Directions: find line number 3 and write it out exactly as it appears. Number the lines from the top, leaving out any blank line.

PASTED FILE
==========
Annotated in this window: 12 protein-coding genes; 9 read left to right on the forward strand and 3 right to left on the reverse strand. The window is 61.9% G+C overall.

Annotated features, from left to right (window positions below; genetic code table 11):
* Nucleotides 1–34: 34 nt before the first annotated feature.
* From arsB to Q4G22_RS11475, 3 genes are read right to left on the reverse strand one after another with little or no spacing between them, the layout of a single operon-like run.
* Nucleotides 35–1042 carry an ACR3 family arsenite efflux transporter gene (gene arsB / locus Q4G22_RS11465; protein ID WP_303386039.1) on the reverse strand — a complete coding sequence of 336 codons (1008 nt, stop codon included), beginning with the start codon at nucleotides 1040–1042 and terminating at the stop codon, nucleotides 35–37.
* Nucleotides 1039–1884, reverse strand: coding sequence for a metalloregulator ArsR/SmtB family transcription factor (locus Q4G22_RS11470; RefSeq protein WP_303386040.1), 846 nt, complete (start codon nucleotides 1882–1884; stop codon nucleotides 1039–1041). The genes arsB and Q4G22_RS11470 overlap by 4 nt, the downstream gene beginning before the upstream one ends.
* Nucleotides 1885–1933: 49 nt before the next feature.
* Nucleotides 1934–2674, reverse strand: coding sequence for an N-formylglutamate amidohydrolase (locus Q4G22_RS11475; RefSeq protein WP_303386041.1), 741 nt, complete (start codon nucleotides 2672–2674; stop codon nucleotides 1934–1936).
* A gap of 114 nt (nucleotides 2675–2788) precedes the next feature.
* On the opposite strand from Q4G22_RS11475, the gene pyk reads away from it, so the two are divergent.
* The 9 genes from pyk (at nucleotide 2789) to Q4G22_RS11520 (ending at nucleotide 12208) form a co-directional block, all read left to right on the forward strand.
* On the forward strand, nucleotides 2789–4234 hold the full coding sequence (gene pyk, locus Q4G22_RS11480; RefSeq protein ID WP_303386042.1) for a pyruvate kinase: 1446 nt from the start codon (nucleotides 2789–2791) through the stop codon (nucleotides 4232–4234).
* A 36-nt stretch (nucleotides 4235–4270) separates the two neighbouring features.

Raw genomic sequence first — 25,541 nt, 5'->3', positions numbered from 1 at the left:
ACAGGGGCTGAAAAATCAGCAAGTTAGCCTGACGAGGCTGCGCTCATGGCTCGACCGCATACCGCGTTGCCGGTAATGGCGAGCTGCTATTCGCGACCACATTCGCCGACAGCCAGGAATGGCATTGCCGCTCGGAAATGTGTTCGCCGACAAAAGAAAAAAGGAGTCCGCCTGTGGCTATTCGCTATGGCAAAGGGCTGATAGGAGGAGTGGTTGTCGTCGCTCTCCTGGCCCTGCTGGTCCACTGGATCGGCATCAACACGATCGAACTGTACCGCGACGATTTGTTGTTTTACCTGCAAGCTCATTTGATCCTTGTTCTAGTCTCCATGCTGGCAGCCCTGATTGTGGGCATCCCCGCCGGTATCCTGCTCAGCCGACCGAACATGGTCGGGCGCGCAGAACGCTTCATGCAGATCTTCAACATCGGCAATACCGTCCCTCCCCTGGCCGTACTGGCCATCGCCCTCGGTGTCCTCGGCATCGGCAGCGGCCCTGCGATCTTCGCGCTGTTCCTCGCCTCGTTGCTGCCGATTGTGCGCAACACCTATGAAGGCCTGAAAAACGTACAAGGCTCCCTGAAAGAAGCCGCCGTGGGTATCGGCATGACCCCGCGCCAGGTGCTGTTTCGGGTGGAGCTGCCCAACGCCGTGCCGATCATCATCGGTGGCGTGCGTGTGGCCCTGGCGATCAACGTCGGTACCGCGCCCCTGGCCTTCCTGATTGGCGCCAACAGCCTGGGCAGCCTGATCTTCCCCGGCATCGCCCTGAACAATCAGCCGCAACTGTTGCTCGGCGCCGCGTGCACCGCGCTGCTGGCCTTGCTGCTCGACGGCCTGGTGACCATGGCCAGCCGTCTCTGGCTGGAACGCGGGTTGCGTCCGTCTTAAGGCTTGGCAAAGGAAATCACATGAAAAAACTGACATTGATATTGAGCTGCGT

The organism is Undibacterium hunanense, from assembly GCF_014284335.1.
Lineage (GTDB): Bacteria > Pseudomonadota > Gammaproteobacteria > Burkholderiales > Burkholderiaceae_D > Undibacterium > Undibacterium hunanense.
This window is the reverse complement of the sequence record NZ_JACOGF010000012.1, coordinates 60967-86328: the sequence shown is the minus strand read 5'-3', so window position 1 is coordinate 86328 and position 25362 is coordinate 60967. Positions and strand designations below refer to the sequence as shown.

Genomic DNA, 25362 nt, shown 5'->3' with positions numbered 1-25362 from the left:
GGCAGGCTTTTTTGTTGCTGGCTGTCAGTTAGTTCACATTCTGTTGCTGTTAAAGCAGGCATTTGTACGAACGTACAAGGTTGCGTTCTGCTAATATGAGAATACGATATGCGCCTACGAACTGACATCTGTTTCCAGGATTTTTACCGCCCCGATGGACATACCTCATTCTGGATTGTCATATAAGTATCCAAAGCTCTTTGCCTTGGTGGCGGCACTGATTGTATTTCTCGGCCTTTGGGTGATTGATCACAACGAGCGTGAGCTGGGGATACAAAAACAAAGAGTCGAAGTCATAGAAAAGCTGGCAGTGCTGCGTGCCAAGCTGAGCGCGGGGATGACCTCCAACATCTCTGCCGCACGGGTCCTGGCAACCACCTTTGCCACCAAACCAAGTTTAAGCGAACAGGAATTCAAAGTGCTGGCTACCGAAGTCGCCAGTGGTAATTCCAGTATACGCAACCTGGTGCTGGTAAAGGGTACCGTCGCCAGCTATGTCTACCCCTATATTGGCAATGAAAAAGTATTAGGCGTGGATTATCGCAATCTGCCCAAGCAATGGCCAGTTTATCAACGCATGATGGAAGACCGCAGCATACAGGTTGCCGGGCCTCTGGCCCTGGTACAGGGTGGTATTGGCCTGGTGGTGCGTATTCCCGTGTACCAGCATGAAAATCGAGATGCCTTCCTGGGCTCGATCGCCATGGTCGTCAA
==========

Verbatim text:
* Nucleotides 1–34: 34 nt before the first annotated feature.